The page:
Oh, and one more thing, ’cause I just can’t let this go yet. As far as all the “hope” at Marvel, and the “contrast in energy, direction” between Marvel and DC — in the past few years, Marvel has killed off Captain America, the Wasp, and Kitty Pryde, and had Spider-Man make a deal with the Devil to end his marriage. It takes more than a back-up story guest-starring a popular politician to erase years of cynical storytelling. The contrast between Marvel and DC is nil.

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Gog Bless You

Justice Society of America #21

Gog wants to be worshiped, and though Magog, the former David Reid, is willing, the rest of the renegade Justice Society is understandably reluctant. The rest of the JSA arrives, and Sand reveals that Gog is in the process of rooting himself to the planet — if he stays on Earth even one day more, he stands a good chance of completely destroying the world. Gog reacts badly, and the rest of the JSA turns against him. There’s a lot of references to “Kingdom Come” from here on out — Alan Scott takes on the Green Lantern armor he did in the graphic novel, and Jay Garrick gets accelerated toward the Speed Force, causing his body to take on an appearance similar to the blurry “Kingdom Come” Flash. Gog also takes back the gifts he’d given to the team — Dr. Mid-Nite becomes blind again, Starman goes mad, Sand gets his nightmares back, Damage’s face gets destroyed again, and Citizen Steel, after rejecting Gog’s offer to let him feel sensations again, is instead cursed with terrible pain. Is there any way for the Justice Society to defeat a god?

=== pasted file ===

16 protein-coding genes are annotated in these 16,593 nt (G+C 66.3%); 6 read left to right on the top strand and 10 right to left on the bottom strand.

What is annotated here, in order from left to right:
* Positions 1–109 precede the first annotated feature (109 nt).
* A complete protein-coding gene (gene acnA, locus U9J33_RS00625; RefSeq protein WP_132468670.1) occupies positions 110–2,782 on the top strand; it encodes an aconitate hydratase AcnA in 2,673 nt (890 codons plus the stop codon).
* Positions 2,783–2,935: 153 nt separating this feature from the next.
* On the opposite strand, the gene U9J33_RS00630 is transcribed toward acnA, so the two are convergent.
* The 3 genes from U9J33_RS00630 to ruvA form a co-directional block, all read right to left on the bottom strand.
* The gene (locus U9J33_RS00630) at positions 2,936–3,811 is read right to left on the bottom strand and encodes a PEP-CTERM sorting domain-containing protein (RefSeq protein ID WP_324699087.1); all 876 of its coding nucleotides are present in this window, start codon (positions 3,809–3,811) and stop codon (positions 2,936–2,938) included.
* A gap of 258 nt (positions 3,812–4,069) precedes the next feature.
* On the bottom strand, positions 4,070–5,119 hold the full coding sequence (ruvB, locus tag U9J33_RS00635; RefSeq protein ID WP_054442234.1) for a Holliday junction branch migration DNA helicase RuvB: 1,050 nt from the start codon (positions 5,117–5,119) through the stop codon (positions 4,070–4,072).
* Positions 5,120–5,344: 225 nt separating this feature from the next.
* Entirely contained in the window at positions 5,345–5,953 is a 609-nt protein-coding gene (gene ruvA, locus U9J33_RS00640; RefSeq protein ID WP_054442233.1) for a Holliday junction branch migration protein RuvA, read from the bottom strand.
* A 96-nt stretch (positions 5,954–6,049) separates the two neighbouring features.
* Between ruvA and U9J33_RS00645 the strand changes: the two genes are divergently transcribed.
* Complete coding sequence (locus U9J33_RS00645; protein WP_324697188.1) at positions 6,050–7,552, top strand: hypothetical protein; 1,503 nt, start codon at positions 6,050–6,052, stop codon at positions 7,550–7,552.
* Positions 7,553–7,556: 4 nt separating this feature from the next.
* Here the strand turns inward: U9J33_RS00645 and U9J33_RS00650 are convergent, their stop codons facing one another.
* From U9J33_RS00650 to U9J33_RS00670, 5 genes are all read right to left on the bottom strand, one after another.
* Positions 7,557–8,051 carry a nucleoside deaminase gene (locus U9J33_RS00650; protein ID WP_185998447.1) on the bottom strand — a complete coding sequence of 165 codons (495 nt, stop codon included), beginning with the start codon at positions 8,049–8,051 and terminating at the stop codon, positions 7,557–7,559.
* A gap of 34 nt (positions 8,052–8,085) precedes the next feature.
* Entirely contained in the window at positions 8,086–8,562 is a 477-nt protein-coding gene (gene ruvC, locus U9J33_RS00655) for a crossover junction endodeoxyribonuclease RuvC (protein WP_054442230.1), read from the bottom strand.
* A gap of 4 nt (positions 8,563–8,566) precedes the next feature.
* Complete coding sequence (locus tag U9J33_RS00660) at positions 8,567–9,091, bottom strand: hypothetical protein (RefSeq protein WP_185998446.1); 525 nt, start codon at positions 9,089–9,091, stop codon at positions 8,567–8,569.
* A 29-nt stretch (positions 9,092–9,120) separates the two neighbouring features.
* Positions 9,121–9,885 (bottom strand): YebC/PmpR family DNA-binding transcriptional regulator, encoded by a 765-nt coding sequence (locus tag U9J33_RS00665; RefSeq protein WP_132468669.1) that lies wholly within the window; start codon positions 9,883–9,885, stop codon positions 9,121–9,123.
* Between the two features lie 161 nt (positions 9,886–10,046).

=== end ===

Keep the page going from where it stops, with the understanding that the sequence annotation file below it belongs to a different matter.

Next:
Verdict: Thumbs up. Good characterization really helps carry this one home. Nate Heywood rejecting Gog is a great moment, as is David Reid realizing just how bad Gog really is. The final chapter of this one comes up next — it should’ve been several issues shorter, but I’m glad the story is finally picking up now.

Final Crisis #5

And speaking of trying to beat gods, Darkseid and the evil gods of the Fourth World are on the verge of taking over everything. Granny Goodness, in the body of the Alpha Lantern Kraken, tries to steal the Central Power Battery on Oa, Wonder Woman is leading Batwoman, Catwoman, and Giganta as the new Female Furies, Mister Miracle and is still alive, Frankenstein is quoting John Milton, Mary Marvel takes down Captain Marvel and Black Adam, Mr. Talky Tawny shows up with a jetpack, the banished Monitor gets superpowered, a Rubik’s Cube gets solved unusually quickly, Lex Luthor is forced to serve Libra’s will, and the people of Earth become Darkseid’s slaves.

Verdict: I think I’ll give this a thumbs up. Lots of mad, bad, dangerous ideas getting flung around here.

Hellboy: The Wild Hunt #1

Hellboy is summoned from a house in Italy where he was rooming with a couple of old dead ladies to England, where he is offered the opportunity to participate in the Wild Hunt, a periodic quest by British noblemen to destroy giants before they become too powerful or cause too much trouble. But does the Wild Hunt hold potential for even more fear and treachery than Hellboy can handle?

Verdict: Thumbs up. A great betrayal and a great cliffhanger. This one is going to be a lot of fun.

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Resistance is Futile


Final Crisis: Resist